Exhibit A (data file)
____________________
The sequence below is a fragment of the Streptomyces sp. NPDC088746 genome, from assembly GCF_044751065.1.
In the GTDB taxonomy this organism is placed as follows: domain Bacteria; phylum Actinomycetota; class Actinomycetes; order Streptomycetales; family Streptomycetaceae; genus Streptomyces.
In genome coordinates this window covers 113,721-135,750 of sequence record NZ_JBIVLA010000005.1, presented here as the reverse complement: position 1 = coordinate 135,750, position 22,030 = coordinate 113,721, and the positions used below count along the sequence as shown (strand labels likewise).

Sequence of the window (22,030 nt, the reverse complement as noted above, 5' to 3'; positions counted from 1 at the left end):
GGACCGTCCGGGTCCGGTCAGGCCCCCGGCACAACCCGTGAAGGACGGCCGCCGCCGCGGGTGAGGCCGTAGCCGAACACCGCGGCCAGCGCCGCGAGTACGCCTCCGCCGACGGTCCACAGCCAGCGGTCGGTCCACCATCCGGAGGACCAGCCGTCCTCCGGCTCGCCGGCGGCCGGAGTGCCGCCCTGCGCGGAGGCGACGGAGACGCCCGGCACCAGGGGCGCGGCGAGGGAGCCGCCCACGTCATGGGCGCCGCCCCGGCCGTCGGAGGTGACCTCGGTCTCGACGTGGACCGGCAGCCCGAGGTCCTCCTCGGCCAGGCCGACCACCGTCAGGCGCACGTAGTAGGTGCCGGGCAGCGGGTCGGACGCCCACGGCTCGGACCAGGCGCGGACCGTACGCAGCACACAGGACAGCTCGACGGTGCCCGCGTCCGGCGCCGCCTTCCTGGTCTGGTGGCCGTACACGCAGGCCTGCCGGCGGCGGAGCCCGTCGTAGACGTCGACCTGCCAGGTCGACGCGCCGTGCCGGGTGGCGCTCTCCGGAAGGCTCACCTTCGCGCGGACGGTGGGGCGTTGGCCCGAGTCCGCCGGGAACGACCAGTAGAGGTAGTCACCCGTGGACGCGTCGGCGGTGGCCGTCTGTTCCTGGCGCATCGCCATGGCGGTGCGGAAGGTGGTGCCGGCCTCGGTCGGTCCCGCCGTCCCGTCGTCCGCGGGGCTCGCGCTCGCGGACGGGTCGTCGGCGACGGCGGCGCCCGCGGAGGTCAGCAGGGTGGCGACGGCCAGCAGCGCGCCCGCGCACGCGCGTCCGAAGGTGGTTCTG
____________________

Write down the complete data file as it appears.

The sequence below is a fragment of the Streptomyces sp. NPDC088746 genome, from assembly GCF_044751065.1.
In the GTDB taxonomy this organism is placed as follows: domain Bacteria; phylum Actinomycetota; class Actinomycetes; order Streptomycetales; family Streptomycetaceae; genus Streptomyces.
In genome coordinates this window covers 113,721-135,750 of sequence record NZ_JBIVLA010000005.1, presented here as the reverse complement: position 1 = coordinate 135,750, position 22,030 = coordinate 113,721, and the positions used below count along the sequence as shown (strand labels likewise).

Sequence of the window (22,030 nt, the reverse complement as noted above, 5' to 3'; positions counted from 1 at the left end):
GGACCGTCCGGGTCCGGTCAGGCCCCCGGCACAACCCGTGAAGGACGGCCGCCGCCGCGGGTGAGGCCGTAGCCGAACACCGCGGCCAGCGCCGCGAGTACGCCTCCGCCGACGGTCCACAGCCAGCGGTCGGTCCACCATCCGGAGGACCAGCCGTCCTCCGGCTCGCCGGCGGCCGGAGTGCCGCCCTGCGCGGAGGCGACGGAGACGCCCGGCACCAGGGGCGCGGCGAGGGAGCCGCCCACGTCATGGGCGCCGCCCCGGCCGTCGGAGGTGACCTCGGTCTCGACGTGGACCGGCAGCCCGAGGTCCTCCTCGGCCAGGCCGACCACCGTCAGGCGCACGTAGTAGGTGCCGGGCAGCGGGTCGGACGCCCACGGCTCGGACCAGGCGCGGACCGTACGCAGCACACAGGACAGCTCGACGGTGCCCGCGTCCGGCGCCGCCTTCCTGGTCTGGTGGCCGTACACGCAGGCCTGCCGGCGGCGGAGCCCGTCGTAGACGTCGACCTGCCAGGTCGACGCGCCGTGCCGGGTGGCGCTCTCCGGAAGGCTCACCTTCGCGCGGACGGTGGGGCGTTGGCCCGAGTCCGCCGGGAACGACCAGTAGAGGTAGTCACCCGTGGACGCGTCGGCGGTGGCCGTCTGTTCCTGGCGCATCGCCATGGCGGTGCGGAAGGTGGTGCCGGCCTCGGTCGGTCCCGCCGTCCCGTCGTCCGCGGGGCTCGCGCTCGCGGACGGGTCGTCGGCGACGGCGGCGCCCGCGGAGGTCAGCAGGGTGGCGACGGCCAGCAGCGCGCCCGCGCACGCGCGTCCGAAGGTGGTTCTG